One of the first things that caught my eye about debut novelist Emily Ross is the fact that she is part of the GrubStreet community of writers. Many of our favorite authors come from this fantastic Boston-based creative writing center—including Randy Susan Meyers and Bret Anthony Johnston. It is no surprise, then, that Ross is a very talented writer. Her novel, Half in Love with Death (December 2015), is a great piece of smart young adult fiction, and will appeal to a widespread audience (including adult readers).
The novel opens on the night Jess and her boyfriend, Tony, were supposed to take Jess’s younger sister, Caroline, to the movies. But plans change when Jess gets grounded. Jess insists she must see Tony, though, and makes her sister promise not to say anything when she sneaks out of the house. This is the last time Caroline and her family see Jess.
Dissatisfied with the progress of the police’s ongoing investigation into Jess’s disappearance, Caroline announces to school friends that she is taking it upon herself to launch an investigation of her own. Looking into her sister’s disappearance, Tony and one of Jess’s friends begin to reflect on the night Jess disappeared and share what they remember. I couldn’t help but wonder how much of this they actually remember or are just making up. But, poor naive Caroline doesn’t question their recollections. I was scared for her and couldn’t put the book down until I found out what happened.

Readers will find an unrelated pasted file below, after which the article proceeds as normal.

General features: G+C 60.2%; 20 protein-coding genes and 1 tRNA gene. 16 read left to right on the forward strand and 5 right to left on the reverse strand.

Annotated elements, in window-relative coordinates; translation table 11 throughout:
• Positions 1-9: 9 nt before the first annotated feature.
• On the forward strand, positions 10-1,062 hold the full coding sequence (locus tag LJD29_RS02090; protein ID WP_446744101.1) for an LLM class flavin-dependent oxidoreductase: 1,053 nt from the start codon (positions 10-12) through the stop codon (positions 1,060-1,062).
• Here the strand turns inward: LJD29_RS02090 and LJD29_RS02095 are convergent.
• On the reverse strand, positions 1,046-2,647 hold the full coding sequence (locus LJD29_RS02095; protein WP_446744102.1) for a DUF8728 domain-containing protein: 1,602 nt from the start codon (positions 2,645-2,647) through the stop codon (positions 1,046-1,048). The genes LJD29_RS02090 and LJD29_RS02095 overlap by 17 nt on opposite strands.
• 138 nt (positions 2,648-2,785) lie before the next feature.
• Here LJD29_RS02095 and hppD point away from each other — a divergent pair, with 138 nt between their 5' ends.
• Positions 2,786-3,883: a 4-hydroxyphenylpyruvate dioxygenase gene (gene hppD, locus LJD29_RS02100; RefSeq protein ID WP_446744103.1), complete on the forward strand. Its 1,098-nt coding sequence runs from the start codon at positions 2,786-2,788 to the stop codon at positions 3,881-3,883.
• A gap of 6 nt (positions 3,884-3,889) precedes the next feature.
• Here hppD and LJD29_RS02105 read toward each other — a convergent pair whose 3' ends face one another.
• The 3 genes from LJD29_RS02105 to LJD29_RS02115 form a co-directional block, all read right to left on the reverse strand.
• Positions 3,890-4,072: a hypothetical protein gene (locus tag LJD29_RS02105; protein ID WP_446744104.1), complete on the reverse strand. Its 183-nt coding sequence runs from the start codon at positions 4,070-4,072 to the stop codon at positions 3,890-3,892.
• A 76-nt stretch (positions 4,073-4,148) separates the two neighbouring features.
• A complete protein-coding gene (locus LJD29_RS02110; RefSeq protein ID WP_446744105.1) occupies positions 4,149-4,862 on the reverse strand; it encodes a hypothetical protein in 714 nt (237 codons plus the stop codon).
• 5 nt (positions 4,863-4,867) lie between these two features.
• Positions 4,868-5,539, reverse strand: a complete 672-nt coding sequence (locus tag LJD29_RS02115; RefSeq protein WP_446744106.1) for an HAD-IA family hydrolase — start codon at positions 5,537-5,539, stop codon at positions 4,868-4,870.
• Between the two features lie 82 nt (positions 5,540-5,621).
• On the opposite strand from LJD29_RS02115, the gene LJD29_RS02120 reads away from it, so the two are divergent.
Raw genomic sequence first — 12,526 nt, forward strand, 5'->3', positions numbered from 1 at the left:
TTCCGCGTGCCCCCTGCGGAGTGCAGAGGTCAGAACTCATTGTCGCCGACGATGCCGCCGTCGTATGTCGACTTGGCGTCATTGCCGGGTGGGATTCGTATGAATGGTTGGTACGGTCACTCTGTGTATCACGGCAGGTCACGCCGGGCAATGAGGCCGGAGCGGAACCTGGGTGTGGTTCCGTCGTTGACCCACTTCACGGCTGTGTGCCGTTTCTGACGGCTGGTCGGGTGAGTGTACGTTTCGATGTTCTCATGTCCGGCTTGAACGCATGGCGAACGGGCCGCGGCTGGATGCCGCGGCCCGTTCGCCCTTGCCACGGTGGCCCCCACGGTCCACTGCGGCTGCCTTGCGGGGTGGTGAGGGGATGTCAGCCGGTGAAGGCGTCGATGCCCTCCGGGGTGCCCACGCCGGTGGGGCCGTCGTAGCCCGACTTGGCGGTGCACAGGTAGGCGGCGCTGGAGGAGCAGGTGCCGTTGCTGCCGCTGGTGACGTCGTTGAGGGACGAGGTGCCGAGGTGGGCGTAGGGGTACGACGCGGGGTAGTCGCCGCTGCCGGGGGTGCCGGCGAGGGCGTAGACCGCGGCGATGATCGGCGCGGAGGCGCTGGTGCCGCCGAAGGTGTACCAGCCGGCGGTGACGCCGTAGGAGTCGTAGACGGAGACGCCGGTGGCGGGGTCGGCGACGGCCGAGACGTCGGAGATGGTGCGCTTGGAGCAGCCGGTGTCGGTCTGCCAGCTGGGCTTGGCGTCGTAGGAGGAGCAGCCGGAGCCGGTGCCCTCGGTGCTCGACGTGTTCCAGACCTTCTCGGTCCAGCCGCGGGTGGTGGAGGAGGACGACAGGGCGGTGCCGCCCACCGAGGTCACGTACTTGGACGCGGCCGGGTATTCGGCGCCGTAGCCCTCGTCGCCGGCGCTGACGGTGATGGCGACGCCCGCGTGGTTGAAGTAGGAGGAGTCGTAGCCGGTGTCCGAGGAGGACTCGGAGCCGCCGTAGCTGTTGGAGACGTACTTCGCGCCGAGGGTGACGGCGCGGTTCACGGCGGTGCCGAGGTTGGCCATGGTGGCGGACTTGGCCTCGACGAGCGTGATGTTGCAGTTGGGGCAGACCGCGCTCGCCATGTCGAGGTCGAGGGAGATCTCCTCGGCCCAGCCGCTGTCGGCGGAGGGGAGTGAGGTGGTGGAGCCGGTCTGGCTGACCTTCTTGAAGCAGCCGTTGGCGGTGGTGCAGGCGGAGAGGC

Ross did a great job writing from the perspective of an innocent, trusting teenager. The things Caroline saw and thought of made her a very interesting, but unreliable, narrator. When the reliability of the narrator is questionable, such as in Hawkins’s The Girl on the Train, it makes for a very interesting read.
As it turns out, this thriller is based on a true crime story from the 1960s. A serial killer name Charles Schmid, nicknamed “The Pied Piper of Tucson,” was a young man when he killed three people. Knowing this novel drew from some real events made it even more intriguing to me.
As a whole, Half in Love with Death is a great book. The last quarter of it is especially gripping. I recommend this novel to both young adult and adult readers who enjoy mysteries and thrillers.
Reviewed by Libby Bridges
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